“The job market for newly minted associates is showing signs of improvement,” according to a telephone survey of 350 attorneys which was recently published by Robert Half Legal.
Thirty-two percent of attorneys interviewed said their organization plans to “increase slightly” or “increase significantly” the number of entry-level lawyers hired in the next 12 months.
An announcement for the survey results noted the economy is gaining strength and “law firms and corporate legal departments are expanding their teams to pursue new business opportunities.” The survey is yet another along a lengthening stream of studies, from corporate counsel and law firms alike, that suggest a brightening outlook.
However, most analysis still comes wrapped in an abundance of caveats from cautious optimism to the new normal. Indeed this Robert Half Legal survey found 60% of attorneys expect headcount to remain flat.
Unconvinced in Executive Placement
“Twenty-nine percent of firms reported a slight increase in hiring, but without quantifying, it is difficult to know what this means,” he wrote in response to questions emailed to him about the survey. “If 100 firms are adding an additional 1-2 entry-level associates, I don’t think this has a big impact on the market or the direction of the legal industry.”
“In fact, anecdotally we are hearing the opposite. Firms are much more interested in making selective hires of experienced attorneys with training, knowledge, and deep expertise in specific areas of the law. Our clients specifically have a healthy appetite for experience talent in the privacy, security, governance and eDiscovery practice. We also know finance specializations are a growth area in the transactional practices.”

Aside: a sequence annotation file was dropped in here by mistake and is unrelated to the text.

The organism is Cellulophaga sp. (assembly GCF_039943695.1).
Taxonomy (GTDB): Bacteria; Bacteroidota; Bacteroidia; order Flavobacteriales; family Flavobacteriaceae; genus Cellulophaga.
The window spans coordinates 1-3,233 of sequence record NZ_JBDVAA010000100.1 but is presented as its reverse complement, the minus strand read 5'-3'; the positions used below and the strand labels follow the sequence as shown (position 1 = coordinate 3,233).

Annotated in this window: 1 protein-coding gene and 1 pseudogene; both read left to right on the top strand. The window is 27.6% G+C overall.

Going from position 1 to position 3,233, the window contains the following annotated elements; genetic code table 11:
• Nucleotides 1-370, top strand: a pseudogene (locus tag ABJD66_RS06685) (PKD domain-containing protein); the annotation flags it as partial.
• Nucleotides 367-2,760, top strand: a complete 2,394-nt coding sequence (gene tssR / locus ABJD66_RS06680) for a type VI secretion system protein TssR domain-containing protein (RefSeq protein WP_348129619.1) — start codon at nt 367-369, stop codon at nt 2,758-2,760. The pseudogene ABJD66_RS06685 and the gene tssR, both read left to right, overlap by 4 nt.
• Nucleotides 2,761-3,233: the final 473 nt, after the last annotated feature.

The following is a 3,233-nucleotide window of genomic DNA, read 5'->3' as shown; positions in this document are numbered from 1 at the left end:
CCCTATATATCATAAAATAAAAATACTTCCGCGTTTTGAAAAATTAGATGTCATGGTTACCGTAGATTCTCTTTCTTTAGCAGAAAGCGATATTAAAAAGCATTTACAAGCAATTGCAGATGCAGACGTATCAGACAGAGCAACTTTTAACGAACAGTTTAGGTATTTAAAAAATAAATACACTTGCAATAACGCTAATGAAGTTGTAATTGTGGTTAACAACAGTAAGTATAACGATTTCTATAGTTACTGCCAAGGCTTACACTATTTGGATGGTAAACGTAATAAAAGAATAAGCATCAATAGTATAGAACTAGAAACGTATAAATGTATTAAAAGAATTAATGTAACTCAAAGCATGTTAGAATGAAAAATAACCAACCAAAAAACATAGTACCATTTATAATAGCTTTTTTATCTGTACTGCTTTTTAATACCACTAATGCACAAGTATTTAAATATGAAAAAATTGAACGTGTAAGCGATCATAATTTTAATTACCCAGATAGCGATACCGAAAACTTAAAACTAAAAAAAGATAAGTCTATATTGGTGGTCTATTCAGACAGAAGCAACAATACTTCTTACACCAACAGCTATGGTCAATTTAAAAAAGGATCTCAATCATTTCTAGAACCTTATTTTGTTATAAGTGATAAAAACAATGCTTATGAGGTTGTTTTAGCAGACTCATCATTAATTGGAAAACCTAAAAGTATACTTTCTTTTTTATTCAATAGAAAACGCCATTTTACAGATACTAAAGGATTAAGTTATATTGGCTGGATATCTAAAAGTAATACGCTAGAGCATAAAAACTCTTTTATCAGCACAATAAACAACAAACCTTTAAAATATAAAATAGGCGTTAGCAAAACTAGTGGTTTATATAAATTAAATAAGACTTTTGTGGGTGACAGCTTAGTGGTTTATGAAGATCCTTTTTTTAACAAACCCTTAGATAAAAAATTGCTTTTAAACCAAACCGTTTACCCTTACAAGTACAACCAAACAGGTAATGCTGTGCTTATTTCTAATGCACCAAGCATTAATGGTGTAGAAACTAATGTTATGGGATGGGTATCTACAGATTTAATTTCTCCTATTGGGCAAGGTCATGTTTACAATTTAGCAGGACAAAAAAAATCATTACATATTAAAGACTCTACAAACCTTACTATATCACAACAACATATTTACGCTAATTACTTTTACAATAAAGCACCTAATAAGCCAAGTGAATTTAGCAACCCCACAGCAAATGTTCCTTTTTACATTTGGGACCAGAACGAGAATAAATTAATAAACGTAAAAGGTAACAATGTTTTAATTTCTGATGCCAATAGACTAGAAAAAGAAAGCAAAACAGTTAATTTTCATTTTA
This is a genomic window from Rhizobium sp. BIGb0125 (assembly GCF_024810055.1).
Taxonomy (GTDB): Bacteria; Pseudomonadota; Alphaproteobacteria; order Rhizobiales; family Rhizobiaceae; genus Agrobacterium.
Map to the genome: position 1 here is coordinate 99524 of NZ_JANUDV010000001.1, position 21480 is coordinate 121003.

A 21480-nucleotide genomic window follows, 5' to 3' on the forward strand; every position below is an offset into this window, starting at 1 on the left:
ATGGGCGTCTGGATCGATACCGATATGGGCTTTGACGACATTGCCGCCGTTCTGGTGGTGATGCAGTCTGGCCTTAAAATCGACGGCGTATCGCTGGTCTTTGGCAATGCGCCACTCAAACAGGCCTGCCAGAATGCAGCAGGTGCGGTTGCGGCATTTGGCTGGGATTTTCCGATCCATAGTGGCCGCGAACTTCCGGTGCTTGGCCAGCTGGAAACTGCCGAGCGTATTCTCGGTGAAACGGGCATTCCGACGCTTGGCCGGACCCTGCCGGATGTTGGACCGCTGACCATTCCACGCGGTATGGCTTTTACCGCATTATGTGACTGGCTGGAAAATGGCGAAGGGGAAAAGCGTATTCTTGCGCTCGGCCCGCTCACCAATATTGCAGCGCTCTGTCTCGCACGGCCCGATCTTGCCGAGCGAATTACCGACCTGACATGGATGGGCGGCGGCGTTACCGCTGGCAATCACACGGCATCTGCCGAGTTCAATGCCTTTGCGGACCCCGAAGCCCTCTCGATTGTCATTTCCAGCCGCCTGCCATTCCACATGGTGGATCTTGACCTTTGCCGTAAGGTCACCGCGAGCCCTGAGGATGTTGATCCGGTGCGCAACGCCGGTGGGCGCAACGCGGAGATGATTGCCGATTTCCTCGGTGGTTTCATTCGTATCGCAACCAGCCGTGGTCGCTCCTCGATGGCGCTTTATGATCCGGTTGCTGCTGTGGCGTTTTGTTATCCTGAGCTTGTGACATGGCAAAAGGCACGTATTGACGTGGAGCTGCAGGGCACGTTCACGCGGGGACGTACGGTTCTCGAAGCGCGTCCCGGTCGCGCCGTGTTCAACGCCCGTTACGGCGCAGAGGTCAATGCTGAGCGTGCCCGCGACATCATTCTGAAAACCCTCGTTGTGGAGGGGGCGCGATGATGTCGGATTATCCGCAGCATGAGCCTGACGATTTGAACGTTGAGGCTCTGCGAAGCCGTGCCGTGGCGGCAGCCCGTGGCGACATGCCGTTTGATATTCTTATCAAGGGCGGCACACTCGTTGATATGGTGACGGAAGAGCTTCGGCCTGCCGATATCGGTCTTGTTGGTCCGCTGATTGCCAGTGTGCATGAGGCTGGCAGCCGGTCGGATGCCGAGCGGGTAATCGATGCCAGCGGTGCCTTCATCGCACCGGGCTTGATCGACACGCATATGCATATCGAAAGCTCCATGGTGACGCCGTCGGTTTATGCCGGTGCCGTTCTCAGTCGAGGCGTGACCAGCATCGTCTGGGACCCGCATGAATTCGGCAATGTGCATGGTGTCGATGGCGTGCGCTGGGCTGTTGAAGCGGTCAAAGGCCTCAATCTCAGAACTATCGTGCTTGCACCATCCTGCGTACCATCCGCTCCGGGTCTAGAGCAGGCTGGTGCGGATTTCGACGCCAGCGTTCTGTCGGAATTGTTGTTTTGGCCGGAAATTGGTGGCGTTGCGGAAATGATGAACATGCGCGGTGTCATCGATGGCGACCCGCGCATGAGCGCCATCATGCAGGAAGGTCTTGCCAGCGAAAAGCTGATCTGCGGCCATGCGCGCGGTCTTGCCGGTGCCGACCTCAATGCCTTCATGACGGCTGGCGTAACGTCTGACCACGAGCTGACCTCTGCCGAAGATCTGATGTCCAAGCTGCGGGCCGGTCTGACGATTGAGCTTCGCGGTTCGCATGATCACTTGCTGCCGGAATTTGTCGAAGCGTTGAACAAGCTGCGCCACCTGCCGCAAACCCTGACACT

Getting Ahead of Trends
The new Robert Half Study ever so slightly widens cracks of opportunity for hiring when compared to a similar study of 200 attorneys the firm release last year. In that survey, 29% of attorneys expected their organizations to increase hiring (overall, rather than just entry level) through the remainder of 2014. Litigation and specifically insurance defense and commercial practice areas were called out as bright spots.
Other recent studies also seem corroborate the overall trend line in legal hiring. In an article on the survey, Law360 noted similar surveys pointing to renewing optimism; Lawyer Survey Reveals Brightening Associate Job Market:
“On March 4, the National Association for Law Placement released the results of its own report, which found that firms’ entry-level recruiting is steadily rebounding from the recession,” the publication reported.
Whether the legal hiring market is or isn’t recovering, the overall industry is clearly evolving, which may represent future opportunities. Mr. Cowen points to machine learning and artificial intelligence when he recommends aspiring associates aim to get ahead of the trends. He believes privacy, security and information governance “is where the new battles will be fought.”
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